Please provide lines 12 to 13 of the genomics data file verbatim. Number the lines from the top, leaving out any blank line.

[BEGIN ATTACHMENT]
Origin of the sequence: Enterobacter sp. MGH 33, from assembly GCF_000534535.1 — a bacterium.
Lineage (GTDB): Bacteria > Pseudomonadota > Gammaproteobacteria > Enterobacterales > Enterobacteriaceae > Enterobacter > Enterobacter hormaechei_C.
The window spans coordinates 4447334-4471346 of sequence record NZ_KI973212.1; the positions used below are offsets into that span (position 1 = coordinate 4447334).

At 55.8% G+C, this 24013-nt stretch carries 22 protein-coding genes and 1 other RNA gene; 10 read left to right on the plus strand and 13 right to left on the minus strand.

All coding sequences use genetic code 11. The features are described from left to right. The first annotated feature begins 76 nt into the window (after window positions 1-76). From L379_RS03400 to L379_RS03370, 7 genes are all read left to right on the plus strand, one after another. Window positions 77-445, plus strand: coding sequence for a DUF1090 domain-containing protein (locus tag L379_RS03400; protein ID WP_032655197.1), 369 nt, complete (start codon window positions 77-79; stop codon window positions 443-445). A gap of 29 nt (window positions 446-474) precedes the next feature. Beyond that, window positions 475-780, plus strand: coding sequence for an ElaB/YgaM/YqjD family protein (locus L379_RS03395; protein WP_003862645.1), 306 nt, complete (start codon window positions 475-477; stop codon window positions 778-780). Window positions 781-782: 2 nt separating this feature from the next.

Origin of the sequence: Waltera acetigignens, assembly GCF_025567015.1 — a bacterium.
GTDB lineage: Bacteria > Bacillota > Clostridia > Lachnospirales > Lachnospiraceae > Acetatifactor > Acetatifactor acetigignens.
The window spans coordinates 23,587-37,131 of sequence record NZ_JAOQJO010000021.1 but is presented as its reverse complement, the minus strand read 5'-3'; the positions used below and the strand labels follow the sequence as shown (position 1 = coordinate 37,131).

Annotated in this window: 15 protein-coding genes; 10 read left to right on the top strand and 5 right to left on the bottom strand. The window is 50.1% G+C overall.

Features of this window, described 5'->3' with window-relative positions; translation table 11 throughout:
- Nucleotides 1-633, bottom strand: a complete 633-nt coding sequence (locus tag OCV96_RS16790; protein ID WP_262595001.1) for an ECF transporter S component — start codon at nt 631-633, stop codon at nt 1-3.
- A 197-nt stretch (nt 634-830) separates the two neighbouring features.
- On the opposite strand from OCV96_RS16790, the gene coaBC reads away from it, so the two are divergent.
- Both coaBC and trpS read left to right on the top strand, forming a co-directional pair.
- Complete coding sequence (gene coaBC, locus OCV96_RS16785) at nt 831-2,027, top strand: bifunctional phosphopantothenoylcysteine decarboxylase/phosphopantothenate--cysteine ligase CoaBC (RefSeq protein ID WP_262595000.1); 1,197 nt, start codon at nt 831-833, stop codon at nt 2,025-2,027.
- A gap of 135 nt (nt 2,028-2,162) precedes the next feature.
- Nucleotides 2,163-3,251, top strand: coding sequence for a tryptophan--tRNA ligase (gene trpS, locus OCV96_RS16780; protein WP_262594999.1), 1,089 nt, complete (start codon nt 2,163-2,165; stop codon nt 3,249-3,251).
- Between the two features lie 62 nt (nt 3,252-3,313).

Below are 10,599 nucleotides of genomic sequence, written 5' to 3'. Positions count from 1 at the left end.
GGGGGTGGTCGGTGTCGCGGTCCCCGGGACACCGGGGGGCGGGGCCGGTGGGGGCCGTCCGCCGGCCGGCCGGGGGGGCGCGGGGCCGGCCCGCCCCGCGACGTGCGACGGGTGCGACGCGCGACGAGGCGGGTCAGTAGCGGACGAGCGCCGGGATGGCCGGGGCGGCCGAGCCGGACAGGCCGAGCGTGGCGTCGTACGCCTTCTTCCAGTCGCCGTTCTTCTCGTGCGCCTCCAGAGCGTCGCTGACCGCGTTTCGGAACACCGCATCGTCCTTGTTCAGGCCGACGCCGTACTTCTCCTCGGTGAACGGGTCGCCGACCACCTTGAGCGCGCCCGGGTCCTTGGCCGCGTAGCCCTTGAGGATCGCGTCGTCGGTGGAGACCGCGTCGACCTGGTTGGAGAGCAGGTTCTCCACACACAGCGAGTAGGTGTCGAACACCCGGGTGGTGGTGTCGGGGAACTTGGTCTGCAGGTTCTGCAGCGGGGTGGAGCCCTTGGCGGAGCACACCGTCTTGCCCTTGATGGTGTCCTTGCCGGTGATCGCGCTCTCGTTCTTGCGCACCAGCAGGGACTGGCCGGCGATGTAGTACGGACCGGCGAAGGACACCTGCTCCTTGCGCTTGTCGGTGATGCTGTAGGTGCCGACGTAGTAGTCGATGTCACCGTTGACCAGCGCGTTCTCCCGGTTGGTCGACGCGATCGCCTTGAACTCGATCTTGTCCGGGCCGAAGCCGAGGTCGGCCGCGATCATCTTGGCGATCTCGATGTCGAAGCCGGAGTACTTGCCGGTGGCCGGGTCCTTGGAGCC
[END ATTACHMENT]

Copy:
- A 197-nt stretch (nt 634-830) separates the two neighbouring features.
- On the opposite strand from OCV96_RS16790, the gene coaBC reads away from it, so the two are divergent.